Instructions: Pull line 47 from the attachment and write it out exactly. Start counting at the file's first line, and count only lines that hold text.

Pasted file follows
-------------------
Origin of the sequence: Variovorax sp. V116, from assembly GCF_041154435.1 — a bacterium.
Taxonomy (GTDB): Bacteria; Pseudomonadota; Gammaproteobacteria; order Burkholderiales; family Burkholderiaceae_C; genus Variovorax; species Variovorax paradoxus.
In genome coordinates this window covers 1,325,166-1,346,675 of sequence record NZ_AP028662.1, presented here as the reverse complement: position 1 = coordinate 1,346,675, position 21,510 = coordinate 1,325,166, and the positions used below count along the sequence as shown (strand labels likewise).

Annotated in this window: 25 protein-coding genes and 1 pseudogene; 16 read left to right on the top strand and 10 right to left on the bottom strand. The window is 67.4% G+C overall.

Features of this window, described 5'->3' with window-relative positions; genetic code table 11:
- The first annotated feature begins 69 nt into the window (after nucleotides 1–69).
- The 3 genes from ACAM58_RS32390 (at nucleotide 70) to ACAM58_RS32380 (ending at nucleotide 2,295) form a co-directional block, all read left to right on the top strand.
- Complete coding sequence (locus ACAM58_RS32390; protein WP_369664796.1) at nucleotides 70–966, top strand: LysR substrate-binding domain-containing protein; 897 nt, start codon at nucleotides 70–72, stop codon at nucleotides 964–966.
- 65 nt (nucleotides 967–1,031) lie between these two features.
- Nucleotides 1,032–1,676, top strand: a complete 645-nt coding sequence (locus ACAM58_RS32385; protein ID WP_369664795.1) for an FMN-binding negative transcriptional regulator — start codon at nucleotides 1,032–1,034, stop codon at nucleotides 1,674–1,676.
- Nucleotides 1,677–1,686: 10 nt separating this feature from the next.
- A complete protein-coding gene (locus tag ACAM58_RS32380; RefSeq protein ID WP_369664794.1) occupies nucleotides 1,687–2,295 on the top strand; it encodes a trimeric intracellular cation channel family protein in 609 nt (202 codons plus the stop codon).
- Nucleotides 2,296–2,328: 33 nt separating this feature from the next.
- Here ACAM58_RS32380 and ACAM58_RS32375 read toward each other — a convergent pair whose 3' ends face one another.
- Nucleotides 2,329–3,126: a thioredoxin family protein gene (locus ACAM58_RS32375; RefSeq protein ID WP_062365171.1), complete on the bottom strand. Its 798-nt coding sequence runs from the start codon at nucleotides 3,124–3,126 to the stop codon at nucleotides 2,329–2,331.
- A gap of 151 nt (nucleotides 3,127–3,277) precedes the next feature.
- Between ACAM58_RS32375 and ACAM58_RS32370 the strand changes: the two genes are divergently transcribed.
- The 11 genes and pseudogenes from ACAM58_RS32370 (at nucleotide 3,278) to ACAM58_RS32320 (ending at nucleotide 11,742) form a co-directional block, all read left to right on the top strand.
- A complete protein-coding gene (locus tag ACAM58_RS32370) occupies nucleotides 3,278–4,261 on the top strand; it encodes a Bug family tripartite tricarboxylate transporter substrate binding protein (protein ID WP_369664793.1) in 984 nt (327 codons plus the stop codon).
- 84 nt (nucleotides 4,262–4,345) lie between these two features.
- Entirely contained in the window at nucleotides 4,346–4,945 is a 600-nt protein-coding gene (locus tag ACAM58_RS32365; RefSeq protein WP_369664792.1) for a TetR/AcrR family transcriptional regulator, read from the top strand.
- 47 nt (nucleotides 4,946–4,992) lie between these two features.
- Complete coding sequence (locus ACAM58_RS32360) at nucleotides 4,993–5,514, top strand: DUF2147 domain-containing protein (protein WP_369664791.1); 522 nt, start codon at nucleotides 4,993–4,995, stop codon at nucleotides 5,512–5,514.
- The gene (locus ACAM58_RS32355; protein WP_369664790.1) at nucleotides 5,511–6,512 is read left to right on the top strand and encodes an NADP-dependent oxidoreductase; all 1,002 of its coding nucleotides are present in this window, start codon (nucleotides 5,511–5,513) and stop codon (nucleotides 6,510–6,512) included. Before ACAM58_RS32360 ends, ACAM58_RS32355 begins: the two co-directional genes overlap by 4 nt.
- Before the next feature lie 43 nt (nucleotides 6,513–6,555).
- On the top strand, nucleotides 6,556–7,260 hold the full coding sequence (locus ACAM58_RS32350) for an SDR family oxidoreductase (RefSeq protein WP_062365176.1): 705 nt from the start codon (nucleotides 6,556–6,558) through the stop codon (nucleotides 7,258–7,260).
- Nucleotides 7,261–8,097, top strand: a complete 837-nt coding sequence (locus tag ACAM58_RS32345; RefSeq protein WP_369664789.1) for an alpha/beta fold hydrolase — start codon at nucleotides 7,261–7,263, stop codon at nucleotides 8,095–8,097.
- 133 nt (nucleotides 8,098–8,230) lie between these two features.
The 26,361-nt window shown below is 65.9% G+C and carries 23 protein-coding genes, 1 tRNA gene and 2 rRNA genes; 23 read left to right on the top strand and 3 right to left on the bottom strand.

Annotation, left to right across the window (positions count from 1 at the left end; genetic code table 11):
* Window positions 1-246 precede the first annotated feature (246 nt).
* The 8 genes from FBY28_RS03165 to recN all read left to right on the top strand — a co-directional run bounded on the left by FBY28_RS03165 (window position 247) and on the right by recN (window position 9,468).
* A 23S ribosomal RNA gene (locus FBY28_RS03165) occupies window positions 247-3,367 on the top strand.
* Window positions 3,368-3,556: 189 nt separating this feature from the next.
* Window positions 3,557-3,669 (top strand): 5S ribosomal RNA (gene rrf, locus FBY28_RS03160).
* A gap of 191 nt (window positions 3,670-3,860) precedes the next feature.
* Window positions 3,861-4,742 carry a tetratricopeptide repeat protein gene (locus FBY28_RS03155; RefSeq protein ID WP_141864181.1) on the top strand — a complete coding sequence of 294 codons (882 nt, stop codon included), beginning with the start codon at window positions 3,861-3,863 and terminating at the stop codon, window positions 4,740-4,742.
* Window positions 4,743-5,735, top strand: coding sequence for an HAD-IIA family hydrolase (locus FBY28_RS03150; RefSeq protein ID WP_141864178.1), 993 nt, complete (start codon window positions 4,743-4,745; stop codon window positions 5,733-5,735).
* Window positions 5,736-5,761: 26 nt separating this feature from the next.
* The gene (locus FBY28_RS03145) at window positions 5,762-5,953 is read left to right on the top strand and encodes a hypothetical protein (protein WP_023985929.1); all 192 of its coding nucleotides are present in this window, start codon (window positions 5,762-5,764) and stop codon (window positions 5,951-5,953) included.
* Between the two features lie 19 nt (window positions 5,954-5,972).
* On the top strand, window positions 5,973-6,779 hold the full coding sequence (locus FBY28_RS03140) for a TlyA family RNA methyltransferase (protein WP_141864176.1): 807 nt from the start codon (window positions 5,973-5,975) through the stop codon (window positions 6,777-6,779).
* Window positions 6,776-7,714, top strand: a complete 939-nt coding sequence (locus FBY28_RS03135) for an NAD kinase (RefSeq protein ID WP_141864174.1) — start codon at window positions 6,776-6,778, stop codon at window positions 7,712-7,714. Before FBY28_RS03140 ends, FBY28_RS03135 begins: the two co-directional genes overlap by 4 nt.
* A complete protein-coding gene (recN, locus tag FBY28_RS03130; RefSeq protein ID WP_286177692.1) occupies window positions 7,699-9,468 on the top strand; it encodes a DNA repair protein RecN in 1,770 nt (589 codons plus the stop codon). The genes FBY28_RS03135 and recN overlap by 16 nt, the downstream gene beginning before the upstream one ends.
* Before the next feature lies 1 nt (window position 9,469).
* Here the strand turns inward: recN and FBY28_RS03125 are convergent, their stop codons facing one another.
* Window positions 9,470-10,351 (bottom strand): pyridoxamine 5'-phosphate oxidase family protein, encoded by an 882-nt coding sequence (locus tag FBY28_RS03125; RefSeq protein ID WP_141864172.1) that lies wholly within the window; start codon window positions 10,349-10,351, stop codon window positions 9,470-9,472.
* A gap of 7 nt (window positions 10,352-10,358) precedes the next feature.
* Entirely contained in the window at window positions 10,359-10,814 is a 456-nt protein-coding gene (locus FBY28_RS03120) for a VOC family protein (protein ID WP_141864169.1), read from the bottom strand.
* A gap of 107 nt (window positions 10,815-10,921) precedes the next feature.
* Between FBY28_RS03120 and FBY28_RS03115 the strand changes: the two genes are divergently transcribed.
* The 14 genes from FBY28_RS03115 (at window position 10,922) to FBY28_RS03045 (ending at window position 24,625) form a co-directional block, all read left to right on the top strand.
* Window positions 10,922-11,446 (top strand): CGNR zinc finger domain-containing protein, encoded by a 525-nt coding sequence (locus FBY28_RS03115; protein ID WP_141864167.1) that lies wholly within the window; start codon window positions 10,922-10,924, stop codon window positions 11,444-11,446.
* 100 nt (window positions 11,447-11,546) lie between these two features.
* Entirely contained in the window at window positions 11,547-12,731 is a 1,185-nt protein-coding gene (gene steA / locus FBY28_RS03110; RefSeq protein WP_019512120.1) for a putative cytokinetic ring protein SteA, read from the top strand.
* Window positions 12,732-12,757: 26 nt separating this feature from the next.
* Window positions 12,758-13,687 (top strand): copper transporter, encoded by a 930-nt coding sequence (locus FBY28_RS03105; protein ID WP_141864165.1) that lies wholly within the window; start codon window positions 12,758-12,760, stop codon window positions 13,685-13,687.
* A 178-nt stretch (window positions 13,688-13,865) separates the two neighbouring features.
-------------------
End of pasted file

* Window positions 9,470-10,351 (bottom strand): pyridoxamine 5'-phosphate oxidase family protein, encoded by an 882-nt coding sequence (locus tag FBY28_RS03125; RefSeq protein ID WP_141864172.1) that lies wholly within the window; start codon window positions 10,349-10,351, stop codon window positions 9,470-9,472.